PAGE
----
Sections

Den of in-equity: Play tackles love and class warfare on the trading floor

Against the Wall: “Ms. Julie,” which is set at a Wall Street investment firm, will take place in a classroom at the Brooklyn Academy of Global Finance designed to look like the trading room floor.
for Brooklyn Paper
Share on TwitterTweet
Share on Facebook
Subscribe

Get our stories in your inbox, free.

Like Brooklyn Paper on Facebook.

She’s trading up!

A Brooklyn theater company has updated a 19th century story of class warfare for the modern era, replacing the aristocrats and servants of August Strindberg’s play “Miss Julie” with Wall Street investment bankers and undocumented immigrants. The director of “Ms. Julie: Asian Equities,” playing through June 3 in Bedford-Stuyvesant, says that the play’s themes remain relevant 129 years later.

“ ‘Miss Julie’ has had productions just about every year since 1888, the year it was written. That speaks about the strong appeal of the original play and it’s themes of status, privilege, and a continuously evolving social order,” said Rebecca Martinez.

The updated story presented by the Brave New World Repertory Theatre follows Directory of Equity Sales Julie Harper, as she skips her investment bank’s holiday party to spend time with Juan, a member of the company’s maintenance staff, and complications ensue.

“After some innocent flirting turns to something more serious, both Julie and Juan find themselves faced with a crisis of choice and consequence,” explained Martinez.

The show will take place in a space designed to look just like the Wall Street trading floor, at the Brooklyn Academy of Global Finance in Bedford-Stuyvesant,

“We will be performing in one of the classrooms, complete with a live stock ticker to give the students real-time updates in their finance classes,” said Martinez.

Locating the immersive environment was a matter of “dumb luck,” explains the theater group’s founder.

“I googled ‘Trading Floor Brooklyn’ and the Brooklyn Academy of Global Finance in Bedford-Stuyvesant popped up,” said Claire Beckman. “Thanks to Principal Danielle Darbee, and her vision to bring finance education to this underserved community high school. I think she recognized [us] as a natural partner, because our missions are aligned and complement each other.”

The Brave New World company is dedicated to providing accessible arts to masses, so almost all of its production are free or low-cost.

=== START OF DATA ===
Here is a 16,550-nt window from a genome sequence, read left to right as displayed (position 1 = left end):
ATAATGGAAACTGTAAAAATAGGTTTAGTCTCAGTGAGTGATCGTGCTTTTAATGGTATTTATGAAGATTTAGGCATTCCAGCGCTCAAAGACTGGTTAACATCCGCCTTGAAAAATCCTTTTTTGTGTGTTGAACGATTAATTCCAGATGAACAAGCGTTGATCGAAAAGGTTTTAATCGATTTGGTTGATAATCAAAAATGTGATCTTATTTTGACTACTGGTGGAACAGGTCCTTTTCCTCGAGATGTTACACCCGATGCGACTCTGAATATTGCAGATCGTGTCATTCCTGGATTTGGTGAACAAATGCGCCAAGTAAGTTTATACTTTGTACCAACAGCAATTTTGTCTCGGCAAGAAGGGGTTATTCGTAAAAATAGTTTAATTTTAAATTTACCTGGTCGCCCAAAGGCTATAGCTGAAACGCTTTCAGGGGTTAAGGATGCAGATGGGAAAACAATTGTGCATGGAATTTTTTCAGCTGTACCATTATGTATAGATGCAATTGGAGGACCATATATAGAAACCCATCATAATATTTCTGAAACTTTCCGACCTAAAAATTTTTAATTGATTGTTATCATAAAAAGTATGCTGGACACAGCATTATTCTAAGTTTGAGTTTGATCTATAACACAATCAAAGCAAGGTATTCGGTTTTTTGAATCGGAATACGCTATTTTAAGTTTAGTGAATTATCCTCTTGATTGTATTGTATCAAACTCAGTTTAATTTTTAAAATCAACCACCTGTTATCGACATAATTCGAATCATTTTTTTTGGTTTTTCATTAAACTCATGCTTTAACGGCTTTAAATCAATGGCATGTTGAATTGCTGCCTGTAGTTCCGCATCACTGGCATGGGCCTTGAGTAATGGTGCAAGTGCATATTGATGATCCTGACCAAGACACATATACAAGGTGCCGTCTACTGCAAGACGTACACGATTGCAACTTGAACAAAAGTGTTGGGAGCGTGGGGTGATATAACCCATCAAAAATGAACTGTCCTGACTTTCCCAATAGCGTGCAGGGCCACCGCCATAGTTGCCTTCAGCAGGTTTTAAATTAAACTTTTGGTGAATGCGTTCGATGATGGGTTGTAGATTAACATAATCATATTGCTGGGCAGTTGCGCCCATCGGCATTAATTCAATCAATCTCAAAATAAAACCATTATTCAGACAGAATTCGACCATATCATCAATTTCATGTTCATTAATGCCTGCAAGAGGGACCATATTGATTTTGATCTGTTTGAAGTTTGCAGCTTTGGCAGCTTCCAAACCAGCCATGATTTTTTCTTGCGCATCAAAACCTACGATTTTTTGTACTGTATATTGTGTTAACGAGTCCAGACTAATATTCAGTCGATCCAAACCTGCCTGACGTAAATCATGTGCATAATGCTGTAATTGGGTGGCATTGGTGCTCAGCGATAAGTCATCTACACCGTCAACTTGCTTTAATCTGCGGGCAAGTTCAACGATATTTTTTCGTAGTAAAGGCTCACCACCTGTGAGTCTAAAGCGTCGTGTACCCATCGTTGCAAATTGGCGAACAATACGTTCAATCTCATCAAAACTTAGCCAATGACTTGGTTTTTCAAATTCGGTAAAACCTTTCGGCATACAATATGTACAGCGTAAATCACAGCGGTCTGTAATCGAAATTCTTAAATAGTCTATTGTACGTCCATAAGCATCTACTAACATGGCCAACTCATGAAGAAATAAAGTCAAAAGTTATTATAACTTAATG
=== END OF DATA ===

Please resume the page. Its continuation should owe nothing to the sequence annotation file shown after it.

“Ms. Julie, Asian Equities” at the Brooklyn Academy of Global Finance [125 Stuyvesant Ave. between Lafayette and Greene avenues in Bedford-Stuyvesant, (917) 660–4660, www.bravenewworldrep.org]. May 18–21, 25–27, and June 1–3 at 7:30 pm. Free.

Updated 3:09 pm, May 18, 2017
Today’s news:
Share on TwitterTweet
Share on Facebook
Subscribe

Get our stories in your inbox, free.

Like Brooklyn Paper on Facebook.

Reasonable discourse

Enter your comment below

By submitting this comment, you agree to the following terms:

You agree that you, and not BrooklynPaper.com or its affiliates, are fully responsible for the content that you post. You agree not to post any abusive, obscene, vulgar, slanderous, hateful, threatening or sexually-oriented material or any material that may violate applicable law; doing so may lead to the removal of your post and to your being permanently banned from posting to the site. You grant to BrooklynPaper.com the royalty-free, irrevocable, perpetual and fully sublicensable license to use, reproduce, modify, adapt, publish, translate, create derivative works from, distribute, perform and display such content in whole or in part world-wide and to incorporate it in other works in any form, media or technology now known or later developed.

First name
Last name
Your neighborhood
Email address
Daytime phone

Your letter must be signed and include all of the information requested above. (Only your name and neighborhood are published with the letter.) Letters should be as brief as possible; while they may discuss any topic of interest to our readers, priority will be given to letters that relate to stories covered by The Brooklyn Paper.

Letters will be edited at the sole discretion of the editor, may be published in whole or part in any media, and upon publication become the property of The Brooklyn Paper. The earlier in the week you send your letter, the better.